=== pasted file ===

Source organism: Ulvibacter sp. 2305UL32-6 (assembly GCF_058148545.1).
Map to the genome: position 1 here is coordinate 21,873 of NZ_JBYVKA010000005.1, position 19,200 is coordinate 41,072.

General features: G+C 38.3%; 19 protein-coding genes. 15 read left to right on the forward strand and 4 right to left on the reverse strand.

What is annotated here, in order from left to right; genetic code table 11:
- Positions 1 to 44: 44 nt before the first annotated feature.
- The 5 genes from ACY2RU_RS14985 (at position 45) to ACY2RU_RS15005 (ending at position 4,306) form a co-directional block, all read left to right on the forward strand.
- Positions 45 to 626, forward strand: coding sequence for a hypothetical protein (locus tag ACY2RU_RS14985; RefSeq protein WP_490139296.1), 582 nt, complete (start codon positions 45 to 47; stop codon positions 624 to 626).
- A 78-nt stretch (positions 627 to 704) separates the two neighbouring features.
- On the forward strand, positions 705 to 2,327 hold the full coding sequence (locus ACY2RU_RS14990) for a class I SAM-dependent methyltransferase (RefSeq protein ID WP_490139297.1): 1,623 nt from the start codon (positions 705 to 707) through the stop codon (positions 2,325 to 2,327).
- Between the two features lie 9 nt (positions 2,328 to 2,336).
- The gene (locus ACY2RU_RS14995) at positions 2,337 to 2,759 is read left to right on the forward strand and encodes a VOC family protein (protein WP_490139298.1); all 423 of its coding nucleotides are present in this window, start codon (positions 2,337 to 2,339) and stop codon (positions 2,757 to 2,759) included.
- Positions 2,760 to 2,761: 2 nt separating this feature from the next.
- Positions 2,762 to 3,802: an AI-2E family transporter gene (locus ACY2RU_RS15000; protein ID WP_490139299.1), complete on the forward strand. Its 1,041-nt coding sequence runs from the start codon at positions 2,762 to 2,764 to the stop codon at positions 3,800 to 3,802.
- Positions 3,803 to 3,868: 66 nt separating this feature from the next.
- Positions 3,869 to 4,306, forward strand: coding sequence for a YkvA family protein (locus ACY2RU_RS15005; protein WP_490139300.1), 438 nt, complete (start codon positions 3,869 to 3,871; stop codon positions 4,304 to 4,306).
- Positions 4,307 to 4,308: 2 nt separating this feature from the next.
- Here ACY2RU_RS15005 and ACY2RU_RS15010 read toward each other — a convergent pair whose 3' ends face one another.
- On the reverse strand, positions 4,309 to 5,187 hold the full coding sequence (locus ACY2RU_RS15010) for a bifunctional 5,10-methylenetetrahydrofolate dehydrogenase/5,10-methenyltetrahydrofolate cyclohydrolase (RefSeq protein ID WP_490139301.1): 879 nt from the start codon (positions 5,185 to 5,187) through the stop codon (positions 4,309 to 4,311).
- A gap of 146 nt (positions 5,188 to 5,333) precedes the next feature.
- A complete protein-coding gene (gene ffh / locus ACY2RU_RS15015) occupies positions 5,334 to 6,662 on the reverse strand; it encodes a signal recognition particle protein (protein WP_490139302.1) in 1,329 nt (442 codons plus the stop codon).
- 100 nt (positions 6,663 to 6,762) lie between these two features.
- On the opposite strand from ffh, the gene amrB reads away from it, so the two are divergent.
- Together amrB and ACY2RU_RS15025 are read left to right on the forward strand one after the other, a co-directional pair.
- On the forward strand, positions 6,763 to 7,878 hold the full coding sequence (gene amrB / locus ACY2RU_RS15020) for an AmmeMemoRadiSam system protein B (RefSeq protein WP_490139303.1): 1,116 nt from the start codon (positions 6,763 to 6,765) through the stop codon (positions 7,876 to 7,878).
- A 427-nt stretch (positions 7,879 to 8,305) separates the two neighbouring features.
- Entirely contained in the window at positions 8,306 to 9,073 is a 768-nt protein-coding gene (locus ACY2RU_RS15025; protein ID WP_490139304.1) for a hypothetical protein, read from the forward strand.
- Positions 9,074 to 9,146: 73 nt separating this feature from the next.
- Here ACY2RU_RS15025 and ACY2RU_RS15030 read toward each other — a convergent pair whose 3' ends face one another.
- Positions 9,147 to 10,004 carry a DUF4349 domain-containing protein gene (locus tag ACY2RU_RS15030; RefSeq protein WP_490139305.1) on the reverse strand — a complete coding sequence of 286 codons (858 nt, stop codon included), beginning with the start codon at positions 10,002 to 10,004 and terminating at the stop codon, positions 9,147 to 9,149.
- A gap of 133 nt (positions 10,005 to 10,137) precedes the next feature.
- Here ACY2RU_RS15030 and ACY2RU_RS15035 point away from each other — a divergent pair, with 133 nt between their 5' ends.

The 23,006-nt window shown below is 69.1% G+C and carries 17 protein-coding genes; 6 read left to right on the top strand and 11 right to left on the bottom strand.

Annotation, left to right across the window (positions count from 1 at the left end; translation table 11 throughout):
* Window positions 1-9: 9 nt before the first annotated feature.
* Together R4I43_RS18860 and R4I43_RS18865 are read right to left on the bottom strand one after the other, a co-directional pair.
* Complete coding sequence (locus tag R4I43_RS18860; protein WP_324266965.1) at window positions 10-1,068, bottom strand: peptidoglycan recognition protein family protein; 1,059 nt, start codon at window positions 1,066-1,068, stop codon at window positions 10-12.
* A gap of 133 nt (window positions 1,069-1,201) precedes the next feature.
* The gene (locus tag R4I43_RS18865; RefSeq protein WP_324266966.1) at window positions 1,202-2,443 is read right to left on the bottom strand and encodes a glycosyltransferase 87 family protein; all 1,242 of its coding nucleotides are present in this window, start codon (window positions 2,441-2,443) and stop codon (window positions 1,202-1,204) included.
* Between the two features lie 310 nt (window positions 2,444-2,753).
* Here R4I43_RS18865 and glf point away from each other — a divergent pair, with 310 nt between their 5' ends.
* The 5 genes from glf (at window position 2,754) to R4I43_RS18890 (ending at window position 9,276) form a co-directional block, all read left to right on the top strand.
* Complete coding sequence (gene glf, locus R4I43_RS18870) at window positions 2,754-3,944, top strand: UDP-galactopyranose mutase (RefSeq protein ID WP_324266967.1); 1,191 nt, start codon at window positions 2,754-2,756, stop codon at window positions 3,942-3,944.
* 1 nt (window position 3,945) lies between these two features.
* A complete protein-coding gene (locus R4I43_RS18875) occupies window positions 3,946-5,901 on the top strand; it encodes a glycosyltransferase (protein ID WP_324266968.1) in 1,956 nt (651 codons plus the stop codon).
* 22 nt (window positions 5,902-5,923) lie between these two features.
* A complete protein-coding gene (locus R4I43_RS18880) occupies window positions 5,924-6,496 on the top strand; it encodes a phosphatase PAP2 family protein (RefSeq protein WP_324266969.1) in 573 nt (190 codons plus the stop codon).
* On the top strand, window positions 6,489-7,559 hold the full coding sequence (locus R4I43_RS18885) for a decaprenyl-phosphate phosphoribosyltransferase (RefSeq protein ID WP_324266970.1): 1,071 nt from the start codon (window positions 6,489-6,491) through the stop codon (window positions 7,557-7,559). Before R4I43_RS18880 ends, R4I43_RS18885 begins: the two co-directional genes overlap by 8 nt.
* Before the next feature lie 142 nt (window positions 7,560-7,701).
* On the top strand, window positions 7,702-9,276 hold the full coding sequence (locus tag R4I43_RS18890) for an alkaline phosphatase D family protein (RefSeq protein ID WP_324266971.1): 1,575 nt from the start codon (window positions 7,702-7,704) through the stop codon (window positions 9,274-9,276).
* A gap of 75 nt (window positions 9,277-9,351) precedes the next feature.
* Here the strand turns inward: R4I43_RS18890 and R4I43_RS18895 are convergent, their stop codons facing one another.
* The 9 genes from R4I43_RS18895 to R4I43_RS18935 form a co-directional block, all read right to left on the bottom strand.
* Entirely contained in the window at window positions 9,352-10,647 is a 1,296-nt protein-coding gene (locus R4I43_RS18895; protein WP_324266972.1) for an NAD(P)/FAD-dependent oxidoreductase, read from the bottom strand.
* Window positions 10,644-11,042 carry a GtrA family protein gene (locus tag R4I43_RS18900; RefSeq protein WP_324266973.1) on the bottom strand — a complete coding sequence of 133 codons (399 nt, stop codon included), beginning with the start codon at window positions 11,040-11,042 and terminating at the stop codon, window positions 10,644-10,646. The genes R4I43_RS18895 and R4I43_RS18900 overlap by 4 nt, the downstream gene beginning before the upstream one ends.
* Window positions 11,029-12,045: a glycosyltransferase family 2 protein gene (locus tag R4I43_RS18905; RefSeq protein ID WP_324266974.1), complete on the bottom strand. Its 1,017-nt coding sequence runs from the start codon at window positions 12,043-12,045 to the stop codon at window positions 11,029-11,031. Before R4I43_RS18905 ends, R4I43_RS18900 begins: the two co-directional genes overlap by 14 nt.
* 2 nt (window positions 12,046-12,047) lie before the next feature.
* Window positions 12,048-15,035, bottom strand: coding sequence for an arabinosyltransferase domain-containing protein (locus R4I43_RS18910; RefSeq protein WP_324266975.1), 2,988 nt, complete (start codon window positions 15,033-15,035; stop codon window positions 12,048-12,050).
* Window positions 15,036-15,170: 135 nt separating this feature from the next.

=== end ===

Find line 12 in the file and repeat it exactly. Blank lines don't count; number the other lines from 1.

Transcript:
- Positions 2,760 to 2,761: 2 nt separating this feature from the next.